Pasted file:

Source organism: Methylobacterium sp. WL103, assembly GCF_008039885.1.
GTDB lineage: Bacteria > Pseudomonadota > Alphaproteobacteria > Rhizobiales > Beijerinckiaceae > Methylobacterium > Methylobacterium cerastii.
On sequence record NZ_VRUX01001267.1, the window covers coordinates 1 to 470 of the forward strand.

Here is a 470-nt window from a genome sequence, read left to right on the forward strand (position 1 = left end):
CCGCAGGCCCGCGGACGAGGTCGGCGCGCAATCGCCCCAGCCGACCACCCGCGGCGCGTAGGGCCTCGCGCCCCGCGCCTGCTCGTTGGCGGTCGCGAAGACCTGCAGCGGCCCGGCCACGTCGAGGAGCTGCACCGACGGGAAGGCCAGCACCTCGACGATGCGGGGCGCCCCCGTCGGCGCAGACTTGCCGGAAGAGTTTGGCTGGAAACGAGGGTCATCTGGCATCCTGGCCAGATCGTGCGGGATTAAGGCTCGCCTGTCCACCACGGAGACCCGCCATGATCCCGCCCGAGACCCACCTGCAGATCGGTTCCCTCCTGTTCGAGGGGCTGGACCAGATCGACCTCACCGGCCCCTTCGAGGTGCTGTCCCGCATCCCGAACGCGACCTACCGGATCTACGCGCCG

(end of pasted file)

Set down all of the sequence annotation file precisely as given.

Source organism: Methylobacterium sp. WL103, assembly GCF_008039885.1.
GTDB lineage: Bacteria > Pseudomonadota > Alphaproteobacteria > Rhizobiales > Beijerinckiaceae > Methylobacterium > Methylobacterium cerastii.
On sequence record NZ_VRUX01001267.1, the window covers coordinates 1 to 470 of the forward strand.

Here is a 470-nt window from a genome sequence, read left to right on the forward strand (position 1 = left end):
CCGCAGGCCCGCGGACGAGGTCGGCGCGCAATCGCCCCAGCCGACCACCCGCGGCGCGTAGGGCCTCGCGCCCCGCGCCTGCTCGTTGGCGGTCGCGAAGACCTGCAGCGGCCCGGCCACGTCGAGGAGCTGCACCGACGGGAAGGCCAGCACCTCGACGATGCGGGGCGCCCCCGTCGGCGCAGACTTGCCGGAAGAGTTTGGCTGGAAACGAGGGTCATCTGGCATCCTGGCCAGATCGTGCGGGATTAAGGCTCGCCTGTCCACCACGGAGACCCGCCATGATCCCGCCCGAGACCCACCTGCAGATCGGTTCCCTCCTGTTCGAGGGGCTGGACCAGATCGACCTCACCGGCCCCTTCGAGGTGCTGTCCCGCATCCCGAACGCGACCTACCGGATCTACGCGCCG